**Conditional drawdown at risk (CDAR)**

**Conditional drawdown at risk** (CDAR) at risk is very similar to conditional value-at-risk. Both metrics measure an average value beyond a certain level in the distribution. The conditional value-at-risk or expected shortfall tells you the average value-at-risk in case the value-at-risk exceeds the cutoff. Similarly, conditional drawdown at risk tells you the average drawdown for all the instances that drawdown exceeded a certain threshold. Drawdown is a measure of downside risk.

On this page, we discuss the basics behind the **conditional drawdown at risk approach**. In particular, we discuss how CDaR is used in the context of portfolio optimization. While the approach is mathematically quite complicated, the intuition is very similar to CVaR optimization.

**Conditional drawdown at risk definition**

Let’s first quickly recap the definition of drawdown. Drawdown is the cumulative loss of a fund or security. It the percentage by which the price is below its all-time high. **Drawdown** as a risk measure is commonly used by hedge funds and managed futures. The figure at the top of this article shows a typical graph of a fund’s drawdowns over time.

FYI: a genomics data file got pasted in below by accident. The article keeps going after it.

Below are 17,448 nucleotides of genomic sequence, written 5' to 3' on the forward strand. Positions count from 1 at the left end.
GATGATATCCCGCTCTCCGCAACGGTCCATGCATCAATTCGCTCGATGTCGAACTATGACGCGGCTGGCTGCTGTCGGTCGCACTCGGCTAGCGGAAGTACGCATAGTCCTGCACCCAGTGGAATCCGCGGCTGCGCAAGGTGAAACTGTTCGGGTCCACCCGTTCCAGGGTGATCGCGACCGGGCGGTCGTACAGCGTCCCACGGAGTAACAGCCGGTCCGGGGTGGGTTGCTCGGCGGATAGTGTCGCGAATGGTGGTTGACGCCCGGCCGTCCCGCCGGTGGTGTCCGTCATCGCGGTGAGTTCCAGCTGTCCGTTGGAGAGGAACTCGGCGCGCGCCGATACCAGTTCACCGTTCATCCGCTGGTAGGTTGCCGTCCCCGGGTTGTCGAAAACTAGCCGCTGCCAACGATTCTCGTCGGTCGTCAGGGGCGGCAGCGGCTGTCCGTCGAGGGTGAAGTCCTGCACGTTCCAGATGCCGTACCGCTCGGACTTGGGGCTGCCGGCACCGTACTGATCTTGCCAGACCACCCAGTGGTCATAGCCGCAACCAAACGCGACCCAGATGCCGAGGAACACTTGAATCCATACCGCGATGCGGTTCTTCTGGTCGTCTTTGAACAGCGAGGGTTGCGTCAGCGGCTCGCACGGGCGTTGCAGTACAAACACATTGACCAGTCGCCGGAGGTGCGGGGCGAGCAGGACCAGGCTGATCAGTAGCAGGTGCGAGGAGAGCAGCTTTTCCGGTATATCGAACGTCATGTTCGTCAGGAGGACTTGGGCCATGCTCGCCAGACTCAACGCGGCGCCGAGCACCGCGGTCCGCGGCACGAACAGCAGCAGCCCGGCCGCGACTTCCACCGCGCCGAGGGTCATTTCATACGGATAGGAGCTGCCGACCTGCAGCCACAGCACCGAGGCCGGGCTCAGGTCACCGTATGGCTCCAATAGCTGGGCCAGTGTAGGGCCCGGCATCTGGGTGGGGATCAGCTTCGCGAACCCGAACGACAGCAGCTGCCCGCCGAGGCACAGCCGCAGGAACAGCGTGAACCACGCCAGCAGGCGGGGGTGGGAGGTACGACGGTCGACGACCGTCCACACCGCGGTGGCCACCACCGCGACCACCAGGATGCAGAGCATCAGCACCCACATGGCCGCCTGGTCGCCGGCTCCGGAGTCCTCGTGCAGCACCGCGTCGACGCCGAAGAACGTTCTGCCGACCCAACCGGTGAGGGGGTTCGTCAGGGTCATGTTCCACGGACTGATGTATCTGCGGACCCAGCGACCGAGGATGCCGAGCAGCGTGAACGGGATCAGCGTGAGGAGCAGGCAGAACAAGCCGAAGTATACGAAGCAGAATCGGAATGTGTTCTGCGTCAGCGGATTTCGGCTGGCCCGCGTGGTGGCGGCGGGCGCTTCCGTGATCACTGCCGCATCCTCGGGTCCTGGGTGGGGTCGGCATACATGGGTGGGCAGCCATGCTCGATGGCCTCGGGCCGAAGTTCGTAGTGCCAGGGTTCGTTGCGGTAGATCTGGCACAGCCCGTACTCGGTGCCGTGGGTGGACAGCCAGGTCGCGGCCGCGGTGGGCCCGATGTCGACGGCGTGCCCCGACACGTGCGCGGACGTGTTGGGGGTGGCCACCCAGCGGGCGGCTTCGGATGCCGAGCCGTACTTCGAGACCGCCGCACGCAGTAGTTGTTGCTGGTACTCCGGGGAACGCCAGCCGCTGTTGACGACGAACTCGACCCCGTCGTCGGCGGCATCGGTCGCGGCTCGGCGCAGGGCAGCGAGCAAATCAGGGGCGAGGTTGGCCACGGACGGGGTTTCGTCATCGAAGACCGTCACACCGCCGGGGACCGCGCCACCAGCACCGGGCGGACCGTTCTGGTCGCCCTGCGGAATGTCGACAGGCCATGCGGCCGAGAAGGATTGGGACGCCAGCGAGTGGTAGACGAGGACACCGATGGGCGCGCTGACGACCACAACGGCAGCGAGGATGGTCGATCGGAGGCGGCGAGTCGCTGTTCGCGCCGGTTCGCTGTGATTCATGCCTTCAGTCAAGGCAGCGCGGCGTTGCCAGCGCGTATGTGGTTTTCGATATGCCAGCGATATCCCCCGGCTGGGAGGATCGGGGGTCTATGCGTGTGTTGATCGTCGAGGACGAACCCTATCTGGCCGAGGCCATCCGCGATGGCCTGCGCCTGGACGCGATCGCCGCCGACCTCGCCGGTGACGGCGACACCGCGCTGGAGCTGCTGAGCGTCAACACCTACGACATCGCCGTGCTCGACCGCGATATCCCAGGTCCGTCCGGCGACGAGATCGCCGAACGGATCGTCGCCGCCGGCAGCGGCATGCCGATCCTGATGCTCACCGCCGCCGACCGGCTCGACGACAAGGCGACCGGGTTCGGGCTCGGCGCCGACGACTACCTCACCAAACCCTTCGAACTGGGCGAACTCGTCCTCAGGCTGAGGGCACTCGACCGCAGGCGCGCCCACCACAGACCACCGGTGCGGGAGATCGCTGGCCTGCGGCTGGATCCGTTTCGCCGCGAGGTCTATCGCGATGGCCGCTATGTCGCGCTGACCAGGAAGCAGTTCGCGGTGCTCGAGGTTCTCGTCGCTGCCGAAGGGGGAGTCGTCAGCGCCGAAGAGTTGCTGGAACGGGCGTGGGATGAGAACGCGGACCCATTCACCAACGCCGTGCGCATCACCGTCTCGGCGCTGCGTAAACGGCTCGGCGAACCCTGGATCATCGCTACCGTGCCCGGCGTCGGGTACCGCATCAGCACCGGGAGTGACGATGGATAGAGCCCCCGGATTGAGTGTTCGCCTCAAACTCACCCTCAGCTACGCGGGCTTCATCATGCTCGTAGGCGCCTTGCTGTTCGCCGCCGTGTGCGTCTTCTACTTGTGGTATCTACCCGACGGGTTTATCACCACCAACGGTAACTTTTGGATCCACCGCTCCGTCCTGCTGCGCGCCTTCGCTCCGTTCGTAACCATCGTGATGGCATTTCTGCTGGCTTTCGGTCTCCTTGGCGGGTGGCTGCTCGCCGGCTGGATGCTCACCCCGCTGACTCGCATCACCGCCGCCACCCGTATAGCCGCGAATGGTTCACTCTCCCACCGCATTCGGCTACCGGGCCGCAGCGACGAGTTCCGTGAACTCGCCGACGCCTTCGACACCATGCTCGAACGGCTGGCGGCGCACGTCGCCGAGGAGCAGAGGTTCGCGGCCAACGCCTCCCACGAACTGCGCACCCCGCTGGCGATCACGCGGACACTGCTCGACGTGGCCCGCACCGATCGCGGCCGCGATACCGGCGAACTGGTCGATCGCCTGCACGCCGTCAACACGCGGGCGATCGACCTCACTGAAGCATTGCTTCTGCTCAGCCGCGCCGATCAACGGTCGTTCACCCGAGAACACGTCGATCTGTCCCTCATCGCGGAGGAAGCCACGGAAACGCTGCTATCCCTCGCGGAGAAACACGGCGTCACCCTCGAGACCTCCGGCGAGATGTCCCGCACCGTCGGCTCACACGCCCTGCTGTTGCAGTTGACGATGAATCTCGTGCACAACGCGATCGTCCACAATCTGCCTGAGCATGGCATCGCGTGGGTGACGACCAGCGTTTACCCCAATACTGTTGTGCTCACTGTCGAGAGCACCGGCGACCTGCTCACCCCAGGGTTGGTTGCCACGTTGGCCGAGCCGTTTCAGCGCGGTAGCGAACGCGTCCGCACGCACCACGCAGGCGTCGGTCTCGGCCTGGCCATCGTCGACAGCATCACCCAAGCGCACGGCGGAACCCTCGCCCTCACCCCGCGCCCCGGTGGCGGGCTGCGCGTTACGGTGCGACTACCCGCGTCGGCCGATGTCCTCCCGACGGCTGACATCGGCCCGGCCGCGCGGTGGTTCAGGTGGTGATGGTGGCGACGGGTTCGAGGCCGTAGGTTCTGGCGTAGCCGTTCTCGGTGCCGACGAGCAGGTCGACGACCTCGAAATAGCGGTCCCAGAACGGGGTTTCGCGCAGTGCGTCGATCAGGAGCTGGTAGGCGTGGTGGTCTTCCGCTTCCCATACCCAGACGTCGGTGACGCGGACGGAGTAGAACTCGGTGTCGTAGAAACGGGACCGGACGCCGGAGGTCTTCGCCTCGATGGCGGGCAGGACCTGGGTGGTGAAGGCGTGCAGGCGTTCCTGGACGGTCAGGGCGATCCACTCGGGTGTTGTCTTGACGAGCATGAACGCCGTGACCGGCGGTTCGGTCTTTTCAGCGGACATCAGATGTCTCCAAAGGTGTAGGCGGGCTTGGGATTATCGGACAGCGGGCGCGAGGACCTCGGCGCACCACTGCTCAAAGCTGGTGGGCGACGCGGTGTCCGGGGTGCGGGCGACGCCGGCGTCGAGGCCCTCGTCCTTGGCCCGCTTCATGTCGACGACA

**Conditional drawdown** is the average of all drawdowns, or cumulative losses, in excess of a certain threshold. That threshold is referred to as drawdown-at-risk.This is very similar to how expected shortfall is defined.

Conditional drawdown at risk in the context of portfolio optimization was first proposed by Alexei Chekhlov, Stanislav Uryasev, Michael Zabarankin in 2003. They discuss to perform portfolio optimization with drawdown constraints.

While the paper is to mathematically involved to discuss in detail, an important contribution of the authors is that they show that the problem can be solved using linear programming. This means the optimization can be solved using standard statistical software such as R, MATLAB, or Python.

**Summary**

We proved a brief summary of CDaR, a highly mathematical approach that can be used to perform portfolio optimization. The disadvantage of the approach is that it is path-dependent, which makes it difficult to solve the optimization.